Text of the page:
Halifax will need a third fixed harbour crossing by 2016 to handle growing traffic needs, a new report says.
The study, prepared for the Halifax-Dartmouth Bridge Commission, recommends a tunnel or third bridge.
"If we take a look at the projections we see a significant increase in our population and in our employment and that means there's going to be more trips for business and travel," said Steve Snider, general manager and CEO of the commission.
"Hopefully, more people will get out of their cars, but I doubt if all people are going to get out."
On the Dartmouth side, the new crossing would be based in the Woodside area off Highway 111. In Halifax, traffic would come onto the peninsula at the CN Rail cut near Point Pleasant Park in the city's south end.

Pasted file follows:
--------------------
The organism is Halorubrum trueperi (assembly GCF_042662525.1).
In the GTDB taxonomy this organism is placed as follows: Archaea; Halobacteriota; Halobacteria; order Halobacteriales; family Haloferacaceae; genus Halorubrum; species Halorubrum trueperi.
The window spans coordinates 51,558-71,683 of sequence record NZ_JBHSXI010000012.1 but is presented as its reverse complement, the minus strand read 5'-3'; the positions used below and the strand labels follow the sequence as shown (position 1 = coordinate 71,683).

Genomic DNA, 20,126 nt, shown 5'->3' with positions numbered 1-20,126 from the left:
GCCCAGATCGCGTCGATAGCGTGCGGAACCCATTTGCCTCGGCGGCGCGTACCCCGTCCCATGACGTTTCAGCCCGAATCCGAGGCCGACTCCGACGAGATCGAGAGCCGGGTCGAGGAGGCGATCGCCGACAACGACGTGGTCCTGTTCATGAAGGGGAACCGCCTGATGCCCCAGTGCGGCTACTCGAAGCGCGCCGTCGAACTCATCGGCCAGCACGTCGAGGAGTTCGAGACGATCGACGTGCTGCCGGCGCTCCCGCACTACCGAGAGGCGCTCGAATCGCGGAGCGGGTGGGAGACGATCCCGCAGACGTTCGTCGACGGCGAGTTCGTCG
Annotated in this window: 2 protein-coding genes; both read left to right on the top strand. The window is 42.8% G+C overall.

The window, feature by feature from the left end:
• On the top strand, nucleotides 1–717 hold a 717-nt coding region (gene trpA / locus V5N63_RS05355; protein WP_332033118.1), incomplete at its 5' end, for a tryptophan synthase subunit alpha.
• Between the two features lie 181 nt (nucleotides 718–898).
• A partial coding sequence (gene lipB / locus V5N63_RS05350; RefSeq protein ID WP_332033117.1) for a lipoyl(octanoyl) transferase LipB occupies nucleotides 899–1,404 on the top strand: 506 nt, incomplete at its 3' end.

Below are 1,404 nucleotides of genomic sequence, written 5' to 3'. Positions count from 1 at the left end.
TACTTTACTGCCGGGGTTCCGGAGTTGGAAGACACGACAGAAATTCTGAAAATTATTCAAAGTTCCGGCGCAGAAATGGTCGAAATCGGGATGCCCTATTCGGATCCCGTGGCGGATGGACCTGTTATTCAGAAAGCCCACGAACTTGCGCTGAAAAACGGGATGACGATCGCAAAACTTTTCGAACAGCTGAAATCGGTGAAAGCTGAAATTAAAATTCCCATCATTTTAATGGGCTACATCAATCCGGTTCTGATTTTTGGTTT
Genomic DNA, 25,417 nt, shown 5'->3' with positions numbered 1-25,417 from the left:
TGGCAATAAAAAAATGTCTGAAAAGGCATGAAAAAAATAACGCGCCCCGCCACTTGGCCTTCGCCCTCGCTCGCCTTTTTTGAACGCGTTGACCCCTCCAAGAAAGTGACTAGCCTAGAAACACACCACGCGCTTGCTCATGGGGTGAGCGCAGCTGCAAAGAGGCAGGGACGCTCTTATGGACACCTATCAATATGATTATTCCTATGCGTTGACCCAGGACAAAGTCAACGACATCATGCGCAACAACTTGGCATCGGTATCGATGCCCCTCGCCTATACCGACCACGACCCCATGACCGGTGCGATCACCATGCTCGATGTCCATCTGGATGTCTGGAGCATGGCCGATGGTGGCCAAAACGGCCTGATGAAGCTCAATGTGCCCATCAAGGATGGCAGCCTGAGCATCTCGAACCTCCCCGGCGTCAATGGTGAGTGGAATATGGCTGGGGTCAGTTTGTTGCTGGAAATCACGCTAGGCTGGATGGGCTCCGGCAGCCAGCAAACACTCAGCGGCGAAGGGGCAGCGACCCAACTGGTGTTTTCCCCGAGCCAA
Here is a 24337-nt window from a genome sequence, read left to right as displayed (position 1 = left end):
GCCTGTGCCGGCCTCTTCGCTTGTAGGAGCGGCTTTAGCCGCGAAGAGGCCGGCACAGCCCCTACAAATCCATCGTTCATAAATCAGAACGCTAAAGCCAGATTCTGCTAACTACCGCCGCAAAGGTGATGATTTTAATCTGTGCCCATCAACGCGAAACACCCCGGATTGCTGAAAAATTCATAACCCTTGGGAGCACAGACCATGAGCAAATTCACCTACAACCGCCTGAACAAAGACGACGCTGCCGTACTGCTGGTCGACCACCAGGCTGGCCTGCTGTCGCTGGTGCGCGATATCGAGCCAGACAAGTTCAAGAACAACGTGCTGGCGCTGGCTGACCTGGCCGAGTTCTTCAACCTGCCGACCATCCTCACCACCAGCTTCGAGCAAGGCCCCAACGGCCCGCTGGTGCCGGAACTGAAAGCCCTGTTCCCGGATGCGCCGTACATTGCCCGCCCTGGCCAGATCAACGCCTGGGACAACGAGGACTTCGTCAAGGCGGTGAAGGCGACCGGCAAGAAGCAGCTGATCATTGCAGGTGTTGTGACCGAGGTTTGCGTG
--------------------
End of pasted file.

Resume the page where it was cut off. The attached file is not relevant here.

The estimated cost is somewhere between $1.1 billion and $1.4 billion.
Leonard Preyra, MLA for Halifax Citadel, which includes the south end, is not convinced.
"What we need are traffic solutions that will reduce the number of cars coming onto the peninsula," Preyra said.
Snider said a third fixed crossing would allow lanes to be reserved for buses, thereby enhancing the Halifax Regional Municipality's public transit system.
Snider and board chairman Tom Calkin are quick to point out that no decisions have been made and they're open to public feedback.
"We're not trying to force this on the community," said Calkin. "We think they have to consider this very carefully."
Halifax regional councillors were briefed on the study Tuesday night. They ordered a report and postponed discussion until that report is complete.
There are currently two spans over Halifax Harbour: the Macdonald and Mackay bridges. There is also ferry service for pedestrians.